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  4. #34
    Cricket Web: All-Time Legend Samuel_Vimes's Avatar
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    Quote Originally Posted by Slow Love™
    Great novel, one of my favorite books from my childhood. Although on the Zelazny scale, it's around "middling" in the sense of it's weirdness.
    From your childhood? (I s'pose there's a bit of a funny story to get at in there, but it's hard to prise out...)
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  5. #35
    International Captain Slow Love™'s Avatar
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    Quote Originally Posted by Samuel_Vimes
    From your childhood? (I s'pose there's a bit of a funny story to get at in there, but it's hard to prise out...)
    Haha, I don't really mean early childhood so much as being early-to-mid teens. I wasn't clutching it with my teddies, if that's how it sounded...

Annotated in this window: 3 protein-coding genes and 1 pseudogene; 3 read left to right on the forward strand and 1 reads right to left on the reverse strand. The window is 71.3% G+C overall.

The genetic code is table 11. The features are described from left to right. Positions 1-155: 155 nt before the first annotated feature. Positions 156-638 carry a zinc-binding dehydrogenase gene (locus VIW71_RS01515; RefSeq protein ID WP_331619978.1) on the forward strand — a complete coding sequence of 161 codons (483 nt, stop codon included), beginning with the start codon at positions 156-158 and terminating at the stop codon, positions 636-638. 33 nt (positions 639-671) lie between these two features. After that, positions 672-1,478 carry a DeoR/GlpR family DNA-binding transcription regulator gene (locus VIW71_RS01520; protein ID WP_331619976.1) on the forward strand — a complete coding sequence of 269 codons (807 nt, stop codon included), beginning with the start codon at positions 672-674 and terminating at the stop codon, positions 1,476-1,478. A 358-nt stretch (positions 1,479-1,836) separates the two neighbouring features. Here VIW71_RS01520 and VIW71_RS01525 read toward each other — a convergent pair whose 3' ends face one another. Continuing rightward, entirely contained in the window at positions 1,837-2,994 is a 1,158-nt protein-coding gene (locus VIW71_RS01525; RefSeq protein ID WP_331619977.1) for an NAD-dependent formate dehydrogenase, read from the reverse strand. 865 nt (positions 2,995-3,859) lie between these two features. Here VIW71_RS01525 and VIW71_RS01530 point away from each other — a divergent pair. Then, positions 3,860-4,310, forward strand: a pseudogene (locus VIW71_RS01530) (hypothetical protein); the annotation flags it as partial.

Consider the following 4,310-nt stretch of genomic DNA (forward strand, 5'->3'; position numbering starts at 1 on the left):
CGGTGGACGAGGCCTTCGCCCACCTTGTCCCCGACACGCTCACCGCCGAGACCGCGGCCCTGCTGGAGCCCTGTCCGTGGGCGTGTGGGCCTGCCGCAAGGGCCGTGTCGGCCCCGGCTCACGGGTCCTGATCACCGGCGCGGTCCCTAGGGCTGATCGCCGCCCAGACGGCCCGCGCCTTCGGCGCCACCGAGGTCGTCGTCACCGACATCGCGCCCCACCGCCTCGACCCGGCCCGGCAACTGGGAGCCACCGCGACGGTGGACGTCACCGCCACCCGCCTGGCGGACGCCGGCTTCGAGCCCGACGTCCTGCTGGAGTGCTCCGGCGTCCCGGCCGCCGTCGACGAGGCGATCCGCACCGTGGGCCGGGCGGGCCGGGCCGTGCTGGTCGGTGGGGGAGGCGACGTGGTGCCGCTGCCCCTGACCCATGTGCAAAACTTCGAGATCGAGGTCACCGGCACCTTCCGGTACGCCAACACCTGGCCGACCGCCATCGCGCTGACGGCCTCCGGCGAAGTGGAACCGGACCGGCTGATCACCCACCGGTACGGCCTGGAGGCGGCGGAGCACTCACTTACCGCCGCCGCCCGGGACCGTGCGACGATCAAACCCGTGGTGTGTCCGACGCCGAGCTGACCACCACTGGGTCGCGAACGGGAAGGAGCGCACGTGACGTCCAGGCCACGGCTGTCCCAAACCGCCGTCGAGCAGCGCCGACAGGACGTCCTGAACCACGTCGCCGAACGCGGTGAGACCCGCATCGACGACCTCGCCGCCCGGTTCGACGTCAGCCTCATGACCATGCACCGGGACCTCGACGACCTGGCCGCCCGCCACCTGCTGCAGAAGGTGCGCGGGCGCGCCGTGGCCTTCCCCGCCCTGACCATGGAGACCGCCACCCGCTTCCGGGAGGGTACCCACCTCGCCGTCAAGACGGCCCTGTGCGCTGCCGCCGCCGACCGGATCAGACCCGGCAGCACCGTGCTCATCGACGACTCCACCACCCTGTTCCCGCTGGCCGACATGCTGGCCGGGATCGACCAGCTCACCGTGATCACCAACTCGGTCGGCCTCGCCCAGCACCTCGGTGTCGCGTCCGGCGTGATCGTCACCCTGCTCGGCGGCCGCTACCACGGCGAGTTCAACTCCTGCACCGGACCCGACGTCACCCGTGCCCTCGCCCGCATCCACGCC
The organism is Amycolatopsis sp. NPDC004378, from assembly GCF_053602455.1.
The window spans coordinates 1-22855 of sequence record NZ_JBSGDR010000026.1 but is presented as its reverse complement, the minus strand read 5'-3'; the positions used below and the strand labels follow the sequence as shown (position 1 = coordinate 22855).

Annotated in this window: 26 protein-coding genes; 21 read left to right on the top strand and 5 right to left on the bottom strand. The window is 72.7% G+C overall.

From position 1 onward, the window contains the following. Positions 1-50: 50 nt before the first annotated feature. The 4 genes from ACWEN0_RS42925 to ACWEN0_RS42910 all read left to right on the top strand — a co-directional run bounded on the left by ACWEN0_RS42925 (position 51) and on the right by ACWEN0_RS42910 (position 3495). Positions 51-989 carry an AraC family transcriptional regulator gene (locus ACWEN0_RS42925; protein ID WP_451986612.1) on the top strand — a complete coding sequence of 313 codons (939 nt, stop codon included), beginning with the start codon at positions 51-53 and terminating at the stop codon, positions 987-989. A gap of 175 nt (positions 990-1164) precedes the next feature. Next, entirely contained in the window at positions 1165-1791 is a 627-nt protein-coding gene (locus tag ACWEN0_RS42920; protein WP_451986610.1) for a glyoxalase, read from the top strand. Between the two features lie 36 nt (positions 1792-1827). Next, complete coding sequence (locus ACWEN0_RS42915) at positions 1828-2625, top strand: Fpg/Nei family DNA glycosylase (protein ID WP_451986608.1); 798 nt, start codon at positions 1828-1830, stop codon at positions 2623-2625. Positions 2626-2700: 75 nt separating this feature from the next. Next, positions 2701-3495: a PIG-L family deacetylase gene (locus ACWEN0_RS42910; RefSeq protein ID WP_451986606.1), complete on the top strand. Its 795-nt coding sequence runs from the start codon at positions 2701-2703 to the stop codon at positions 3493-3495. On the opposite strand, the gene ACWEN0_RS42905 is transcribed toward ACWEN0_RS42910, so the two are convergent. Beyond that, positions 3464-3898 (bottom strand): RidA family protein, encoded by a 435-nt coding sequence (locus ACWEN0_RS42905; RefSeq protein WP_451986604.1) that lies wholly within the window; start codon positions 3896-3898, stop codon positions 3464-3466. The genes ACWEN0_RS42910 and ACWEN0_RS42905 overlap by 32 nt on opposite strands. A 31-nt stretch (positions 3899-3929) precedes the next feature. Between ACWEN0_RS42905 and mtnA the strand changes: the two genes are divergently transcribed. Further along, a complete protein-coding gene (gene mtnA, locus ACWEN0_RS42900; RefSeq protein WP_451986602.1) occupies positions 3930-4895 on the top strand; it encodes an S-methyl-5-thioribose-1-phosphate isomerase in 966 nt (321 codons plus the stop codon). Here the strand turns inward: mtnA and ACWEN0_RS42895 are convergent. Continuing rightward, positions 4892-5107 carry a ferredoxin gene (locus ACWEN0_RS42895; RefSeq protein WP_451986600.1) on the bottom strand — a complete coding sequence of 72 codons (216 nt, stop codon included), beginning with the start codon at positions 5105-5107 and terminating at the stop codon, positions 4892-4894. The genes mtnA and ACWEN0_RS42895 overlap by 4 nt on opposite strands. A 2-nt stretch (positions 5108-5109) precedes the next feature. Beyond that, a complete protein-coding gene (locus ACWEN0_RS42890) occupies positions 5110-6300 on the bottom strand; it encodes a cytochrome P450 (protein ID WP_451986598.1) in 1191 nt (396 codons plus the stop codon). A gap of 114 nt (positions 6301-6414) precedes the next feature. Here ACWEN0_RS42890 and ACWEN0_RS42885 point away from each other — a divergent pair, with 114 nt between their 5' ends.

6. #36
    Hall of Fame Member TT Boy's Avatar
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    A book about Eugenics (War Against the Weak), very good read. I’m inclined to agree with Churchill, Bernard Shaw et cetera regarding selective breeding shame Ernst Rüdin his mates and the US government *******ised it.

  7. #37
    Global Moderator Matt79's Avatar
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    I just finished reading "hunters of dune" - the continuation of the Dune saga by Frank Herbert's son Brian and Kevin Anderson. Really quite disappointed. Their prequel novels were simply not comparable to the original 6 novels by Frank Herbert, but I was willing to give this finale of the original series a go as it was supposedly based on an extensive outline left by Frank.